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I could've sworn I've seen this question before, but I couldn't find it.

Suppose I have an object on the end of a really long string. I can slowly lower it near the event horizon of a black hole, then pull it back out. But if I lower it just below the event horizon, I can't pull it back out.

This is weird, because nothing singular appears to happen at the event horizon. By the equivalence principle, the object can't detect anything different happening. And if you actually calculate the force needed to hold the object in place, it's perfectly finite at $r = 2GM$, so the person pulling from far away doesn't detect anything different either. So what makes the just-above-event-horizon and just-below-event-horizon scenarios different? What happens if you try to pull the object out?

My suspicion is that, for the second case, your pull will never be transmitted to the object: even if the tension in the rope propagates at the speed of light, it can't catch up to the mass. So the object never feels your pull at all, and you just keep pulling slack rope.

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  • $\begingroup$ The normalized surface gravity may be finite, but the speed of sound in your fishing line goes to zero, reducing the max. tension that it can withstand also to zero. If your line has infinite elasticity, then you would, indeed, pull it ever longer. If it doesn't, it will break somewhere. $\endgroup$ – CuriousOne Apr 27 '16 at 6:24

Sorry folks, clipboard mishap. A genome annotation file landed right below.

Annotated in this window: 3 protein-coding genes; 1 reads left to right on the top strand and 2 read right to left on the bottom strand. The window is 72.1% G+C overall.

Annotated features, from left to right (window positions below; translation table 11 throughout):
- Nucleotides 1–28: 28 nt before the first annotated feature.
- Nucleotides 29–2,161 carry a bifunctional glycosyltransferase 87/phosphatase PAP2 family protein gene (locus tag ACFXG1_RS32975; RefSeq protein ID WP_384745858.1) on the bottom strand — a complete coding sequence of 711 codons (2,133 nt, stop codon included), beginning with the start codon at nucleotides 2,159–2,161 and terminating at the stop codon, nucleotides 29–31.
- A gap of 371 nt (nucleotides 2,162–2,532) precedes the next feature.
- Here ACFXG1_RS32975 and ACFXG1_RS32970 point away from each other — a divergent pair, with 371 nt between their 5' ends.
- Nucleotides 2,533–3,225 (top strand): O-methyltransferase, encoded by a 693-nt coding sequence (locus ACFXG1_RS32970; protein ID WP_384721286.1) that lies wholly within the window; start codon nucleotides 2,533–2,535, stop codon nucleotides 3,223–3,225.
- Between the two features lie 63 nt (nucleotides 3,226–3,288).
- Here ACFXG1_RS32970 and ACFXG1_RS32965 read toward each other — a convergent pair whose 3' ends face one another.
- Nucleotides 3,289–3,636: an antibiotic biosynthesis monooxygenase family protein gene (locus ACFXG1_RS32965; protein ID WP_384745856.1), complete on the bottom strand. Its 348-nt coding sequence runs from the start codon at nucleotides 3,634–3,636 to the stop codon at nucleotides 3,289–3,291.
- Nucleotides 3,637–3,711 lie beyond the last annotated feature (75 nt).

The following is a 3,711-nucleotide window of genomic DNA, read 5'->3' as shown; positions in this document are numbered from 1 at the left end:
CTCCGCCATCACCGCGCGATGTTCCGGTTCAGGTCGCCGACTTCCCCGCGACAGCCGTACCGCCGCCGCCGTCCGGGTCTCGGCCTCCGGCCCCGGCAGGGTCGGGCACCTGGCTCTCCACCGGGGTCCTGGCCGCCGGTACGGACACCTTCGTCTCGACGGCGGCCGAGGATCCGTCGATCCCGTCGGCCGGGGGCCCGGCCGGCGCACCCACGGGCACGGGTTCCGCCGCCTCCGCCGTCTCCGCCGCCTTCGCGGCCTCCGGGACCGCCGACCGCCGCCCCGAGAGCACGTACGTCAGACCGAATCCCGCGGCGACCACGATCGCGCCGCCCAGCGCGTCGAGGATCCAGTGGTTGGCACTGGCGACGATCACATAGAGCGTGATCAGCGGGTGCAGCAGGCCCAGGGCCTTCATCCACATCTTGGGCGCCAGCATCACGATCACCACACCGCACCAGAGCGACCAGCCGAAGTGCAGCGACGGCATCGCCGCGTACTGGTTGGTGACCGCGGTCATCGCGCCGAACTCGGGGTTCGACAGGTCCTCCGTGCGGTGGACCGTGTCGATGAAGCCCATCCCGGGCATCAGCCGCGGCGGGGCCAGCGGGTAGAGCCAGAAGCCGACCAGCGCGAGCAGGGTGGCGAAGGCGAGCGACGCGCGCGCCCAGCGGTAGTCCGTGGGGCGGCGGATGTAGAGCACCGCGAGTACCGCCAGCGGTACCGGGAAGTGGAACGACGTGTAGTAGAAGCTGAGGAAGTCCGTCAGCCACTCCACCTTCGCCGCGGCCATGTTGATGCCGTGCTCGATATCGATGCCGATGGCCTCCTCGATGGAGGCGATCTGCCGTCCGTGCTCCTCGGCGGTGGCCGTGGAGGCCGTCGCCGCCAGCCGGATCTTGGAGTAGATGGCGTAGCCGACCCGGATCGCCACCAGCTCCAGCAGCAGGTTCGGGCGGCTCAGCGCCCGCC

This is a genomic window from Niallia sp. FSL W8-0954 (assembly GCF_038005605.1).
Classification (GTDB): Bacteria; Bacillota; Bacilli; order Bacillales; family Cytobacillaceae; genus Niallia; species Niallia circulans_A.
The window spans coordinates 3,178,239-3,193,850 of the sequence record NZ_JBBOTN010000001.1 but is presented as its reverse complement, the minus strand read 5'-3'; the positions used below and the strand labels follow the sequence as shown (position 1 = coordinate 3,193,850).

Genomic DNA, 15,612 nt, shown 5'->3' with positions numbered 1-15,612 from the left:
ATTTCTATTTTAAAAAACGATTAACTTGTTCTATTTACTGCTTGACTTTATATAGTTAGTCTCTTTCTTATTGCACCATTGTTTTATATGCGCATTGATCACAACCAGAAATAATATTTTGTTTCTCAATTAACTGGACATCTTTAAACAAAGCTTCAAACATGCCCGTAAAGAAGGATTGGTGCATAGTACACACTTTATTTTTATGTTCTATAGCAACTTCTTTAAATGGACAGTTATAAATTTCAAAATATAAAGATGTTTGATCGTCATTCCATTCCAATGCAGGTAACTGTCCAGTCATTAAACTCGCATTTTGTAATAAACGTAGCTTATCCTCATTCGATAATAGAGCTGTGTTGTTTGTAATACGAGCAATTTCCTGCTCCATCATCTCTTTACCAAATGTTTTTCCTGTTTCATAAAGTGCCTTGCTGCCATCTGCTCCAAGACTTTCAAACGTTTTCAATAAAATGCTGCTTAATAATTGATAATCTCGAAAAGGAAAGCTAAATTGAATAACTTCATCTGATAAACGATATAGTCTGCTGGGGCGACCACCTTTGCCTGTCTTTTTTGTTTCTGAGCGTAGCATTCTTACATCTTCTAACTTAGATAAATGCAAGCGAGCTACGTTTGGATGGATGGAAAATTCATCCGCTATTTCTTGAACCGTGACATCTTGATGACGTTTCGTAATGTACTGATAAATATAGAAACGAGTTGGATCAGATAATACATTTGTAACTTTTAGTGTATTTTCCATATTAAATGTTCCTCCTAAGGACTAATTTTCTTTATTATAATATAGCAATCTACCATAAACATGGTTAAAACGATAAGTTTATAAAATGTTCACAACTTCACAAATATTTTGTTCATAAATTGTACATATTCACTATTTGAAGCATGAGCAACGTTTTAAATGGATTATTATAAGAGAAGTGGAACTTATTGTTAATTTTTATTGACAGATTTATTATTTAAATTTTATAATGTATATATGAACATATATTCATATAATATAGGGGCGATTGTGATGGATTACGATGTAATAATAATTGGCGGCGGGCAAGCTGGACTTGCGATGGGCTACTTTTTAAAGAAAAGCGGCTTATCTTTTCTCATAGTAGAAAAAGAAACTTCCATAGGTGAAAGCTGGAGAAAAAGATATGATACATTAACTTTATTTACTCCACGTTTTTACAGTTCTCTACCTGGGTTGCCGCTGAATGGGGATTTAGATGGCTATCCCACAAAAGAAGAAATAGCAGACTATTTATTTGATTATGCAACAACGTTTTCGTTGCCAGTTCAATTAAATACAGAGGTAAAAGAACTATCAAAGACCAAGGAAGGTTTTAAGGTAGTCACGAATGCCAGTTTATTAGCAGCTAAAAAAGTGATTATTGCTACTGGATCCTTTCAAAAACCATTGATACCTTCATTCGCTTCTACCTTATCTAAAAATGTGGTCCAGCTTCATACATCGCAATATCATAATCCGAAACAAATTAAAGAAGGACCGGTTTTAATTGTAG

• $\begingroup$ Related: physics.stackexchange.com/q/104474/2451 and links therein. $\endgroup$ – Qmechanic Apr 27 '16 at 9:11
  • $\begingroup$ "so the person pulling from far away doesn't detect anything different either" - but it also true that the proper acceleration of the dangling object hovering above the horizon is unbounded as $r \rightarrow 2GM$. $\endgroup$ – Alfred Centauri Apr 27 '16 at 11:21
  • $\begingroup$ "But if I lower it just below the event horizon" - you can't observe the object crossing the horizon. $\endgroup$ – Alfred Centauri Apr 27 '16 at 11:23
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There is a treatment of lowering a string through a Rindler horizon here, (which contains a brief discussion on the extent to which the approximation is representative).

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    $\begingroup$ Aha! This was the place I saw this problem, I just forgot it was a Rindler horizon. Thanks! $\endgroup$ – knzhou Apr 28 '16 at 19:23

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